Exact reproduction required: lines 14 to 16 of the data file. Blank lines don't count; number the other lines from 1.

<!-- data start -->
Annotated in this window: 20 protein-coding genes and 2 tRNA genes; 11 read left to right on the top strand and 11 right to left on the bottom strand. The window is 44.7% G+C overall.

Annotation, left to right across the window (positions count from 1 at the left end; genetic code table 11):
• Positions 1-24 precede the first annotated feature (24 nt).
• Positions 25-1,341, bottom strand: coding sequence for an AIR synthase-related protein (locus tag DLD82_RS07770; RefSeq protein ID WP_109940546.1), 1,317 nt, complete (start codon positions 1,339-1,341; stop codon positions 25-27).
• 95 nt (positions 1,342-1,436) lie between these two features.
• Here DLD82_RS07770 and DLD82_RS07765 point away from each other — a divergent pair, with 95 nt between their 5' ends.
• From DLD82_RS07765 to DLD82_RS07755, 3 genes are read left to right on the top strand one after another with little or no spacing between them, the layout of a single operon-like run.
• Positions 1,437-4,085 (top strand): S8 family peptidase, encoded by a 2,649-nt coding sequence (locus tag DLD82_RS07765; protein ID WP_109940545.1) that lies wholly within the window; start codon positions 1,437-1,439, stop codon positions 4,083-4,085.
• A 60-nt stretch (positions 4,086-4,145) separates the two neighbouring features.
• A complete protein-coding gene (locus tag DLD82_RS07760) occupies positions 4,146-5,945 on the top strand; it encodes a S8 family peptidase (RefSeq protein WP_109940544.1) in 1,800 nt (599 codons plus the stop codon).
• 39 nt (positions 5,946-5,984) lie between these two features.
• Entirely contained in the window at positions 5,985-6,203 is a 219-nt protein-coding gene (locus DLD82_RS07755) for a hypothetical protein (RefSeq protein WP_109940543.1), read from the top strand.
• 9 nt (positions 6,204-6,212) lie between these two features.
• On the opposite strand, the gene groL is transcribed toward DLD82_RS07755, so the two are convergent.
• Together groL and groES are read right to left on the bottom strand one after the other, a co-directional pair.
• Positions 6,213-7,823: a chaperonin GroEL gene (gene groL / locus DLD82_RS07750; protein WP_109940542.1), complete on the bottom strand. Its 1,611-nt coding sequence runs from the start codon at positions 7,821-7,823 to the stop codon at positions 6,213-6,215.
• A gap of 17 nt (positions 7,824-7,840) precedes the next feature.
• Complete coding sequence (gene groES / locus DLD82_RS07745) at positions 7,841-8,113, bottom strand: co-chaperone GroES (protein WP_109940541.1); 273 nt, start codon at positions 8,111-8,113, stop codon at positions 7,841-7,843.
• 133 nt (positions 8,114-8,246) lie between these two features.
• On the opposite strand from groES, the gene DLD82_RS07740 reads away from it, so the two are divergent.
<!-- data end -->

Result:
• On the opposite strand, the gene groL is transcribed toward DLD82_RS07755, so the two are convergent.
• Together groL and groES are read right to left on the bottom strand one after the other, a co-directional pair.
• Positions 6,213-7,823: a chaperonin GroEL gene (gene groL / locus DLD82_RS07750; protein WP_109940542.1), complete on the bottom strand. Its 1,611-nt coding sequence runs from the start codon at positions 7,821-7,823 to the stop codon at positions 6,213-6,215.